After you’ve put in some serious saddle time, it’s time to enjoy some hardcore recovery, which for many cyclists includes massage therapy. Not only does a massage help accelerate recovery and decrease delayed onset muscle soreness, but it also alleviates the pain and tension that can result in poor performance or injury (among many other things!). Believe it or not, you’re in control of many of the factors that determine if you’ll enjoy— and receive the maximum benefit— from a massage. Follow these tips to ensure you get the most out of your table time. Continue reading
This fall, I’ve been hiding out in a place where my fellow cyclists won’t find me— at the gym. In all seriousness, when I tell my friends that I’ve joined a gym to lift heavy weights, they look at me like I’ve just admitted to wearing underwear under my bibs. For so many cyclists the phrase “Ride lots” carries them from season to season and cycling is the only exercise they engage in. They think they’re earning extra points by riding outside year round and racking up more miles than their friends. Do you ever notice that these are the people who fade midseason, suffer from chronic aches and pains and who never seem to improve much despite all the time they put in?
What if I told you there was a shortcut to greater fitness gains that didn’t involve freezing your ass off and scrubbing road salt from your bottom bracket? Strength training is a cyclist’s secret weapon. Pedaling long hours of base miles (or subbing in some other type of steady state cardio) runs the risk of elevating your cortisol levels, which has been shown to increase metabolic resistance (ie: making weight loss difficult) and accelerating the aging process, while negatively affecting gut and heart health (reference). Strength training elevates the metabolism for at least 12 hours post-workout, whereas cardio doesn’t provide this increased after burn and lifting doesn’t wreck havoc on your hormonal balance (reference). Strength training can also increase your aerobic capacity and even increase V02 max. I’m not saying to never ride your bike. There’s a time of year for hard efforts on the trainer or outside. But there’s also something to be gained from off the bike work. Less is more and mixing it up a little is a terrific boost both mentally and physically. Continue reading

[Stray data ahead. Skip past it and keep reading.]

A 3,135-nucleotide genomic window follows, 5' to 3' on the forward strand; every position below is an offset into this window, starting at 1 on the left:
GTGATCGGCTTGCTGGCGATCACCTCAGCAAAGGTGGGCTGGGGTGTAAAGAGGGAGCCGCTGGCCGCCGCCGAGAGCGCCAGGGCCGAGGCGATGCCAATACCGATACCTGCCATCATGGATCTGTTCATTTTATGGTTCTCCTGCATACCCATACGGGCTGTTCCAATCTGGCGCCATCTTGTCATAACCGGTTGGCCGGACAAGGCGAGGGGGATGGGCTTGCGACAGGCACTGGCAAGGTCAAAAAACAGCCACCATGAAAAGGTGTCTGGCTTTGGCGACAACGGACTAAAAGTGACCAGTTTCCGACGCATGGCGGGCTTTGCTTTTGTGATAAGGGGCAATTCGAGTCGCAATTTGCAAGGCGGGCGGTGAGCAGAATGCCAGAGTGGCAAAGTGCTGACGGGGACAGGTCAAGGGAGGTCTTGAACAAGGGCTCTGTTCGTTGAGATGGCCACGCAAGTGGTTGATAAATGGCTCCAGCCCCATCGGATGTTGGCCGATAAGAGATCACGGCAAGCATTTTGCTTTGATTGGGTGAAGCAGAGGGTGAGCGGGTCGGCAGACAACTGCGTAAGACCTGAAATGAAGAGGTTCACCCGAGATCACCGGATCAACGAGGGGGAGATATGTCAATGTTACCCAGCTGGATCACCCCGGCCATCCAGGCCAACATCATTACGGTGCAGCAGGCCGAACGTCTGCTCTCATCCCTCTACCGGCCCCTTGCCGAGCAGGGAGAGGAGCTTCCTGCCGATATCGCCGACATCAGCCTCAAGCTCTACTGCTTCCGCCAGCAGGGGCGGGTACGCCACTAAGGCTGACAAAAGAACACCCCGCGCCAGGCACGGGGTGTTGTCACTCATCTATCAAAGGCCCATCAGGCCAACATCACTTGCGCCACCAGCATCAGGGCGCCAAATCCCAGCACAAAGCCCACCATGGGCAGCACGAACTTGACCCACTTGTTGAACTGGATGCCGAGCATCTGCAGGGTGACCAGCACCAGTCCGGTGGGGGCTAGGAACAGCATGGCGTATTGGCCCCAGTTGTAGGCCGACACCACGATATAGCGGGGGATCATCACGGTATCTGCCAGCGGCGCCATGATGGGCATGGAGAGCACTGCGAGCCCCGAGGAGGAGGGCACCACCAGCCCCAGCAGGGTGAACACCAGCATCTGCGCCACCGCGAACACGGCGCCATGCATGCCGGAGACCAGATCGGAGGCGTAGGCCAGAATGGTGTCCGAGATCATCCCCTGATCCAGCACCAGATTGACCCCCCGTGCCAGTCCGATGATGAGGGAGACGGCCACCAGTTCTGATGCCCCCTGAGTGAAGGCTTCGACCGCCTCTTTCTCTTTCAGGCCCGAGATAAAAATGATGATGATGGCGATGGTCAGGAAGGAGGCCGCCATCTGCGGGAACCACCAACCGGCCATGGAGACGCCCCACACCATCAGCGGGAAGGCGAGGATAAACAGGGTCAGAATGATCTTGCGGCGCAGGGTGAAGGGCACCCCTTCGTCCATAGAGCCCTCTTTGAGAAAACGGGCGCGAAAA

At the beginning of March, I signed up for a 30-day challenge to perform 300 kettlebell swings a day. I started swinging kettlebells in the fall to help build stability and functional strength, things that would directly transfer over to the bike. I needed a good swift kick in the posterior chain and kettlebells always delivered.
So when this challenge came along, I thought it would be the perfect way to take things up a notch. Toward the end of February I slowly increased the swings in my workout until I knew I could bang out 300. Continue reading
Pain is weakness leaving the body. Push through the pain. Dig deeper. Shut up, legs!
As a cyclist, I’ve lived in the pain cave for so long that I’ve built a fire and furnished the dank space. For nearly as long as I can recall I’ve felt discomfort and pain in one leg. It moved around, migrating from the IT band to hips and finally settling on the hamstrings and calf. I couldn’t ride for long without it catching up to me, persisting like a squeaky chain. I was new to cycling and everyone told stories of suffering and pain. The pros talked about pushing through it and smashing your own expectations. Obsessed with the sport, I wanted to test my limits, to see what I was really made of. Figuring my pain was just a side effect of the brutal sport, I trudged through. Continue reading
This week I had the pleasure of meeting Mr. Shut Up Legs himself when Jens Voigt payed a visit to one of our Trek stores in NJ. The German rider who recently retired from the pro peloton was charming, charismatic and eager to share stories well into the evening. Amid the humor (he had the crowd really rolling at times) were some solid life lessons we can all benefit from. A good journalist would have recorded quotes, but I was laughing too hard to whip out my phone. So here, by way of memory, is the wisdom of Jensie. Continue reading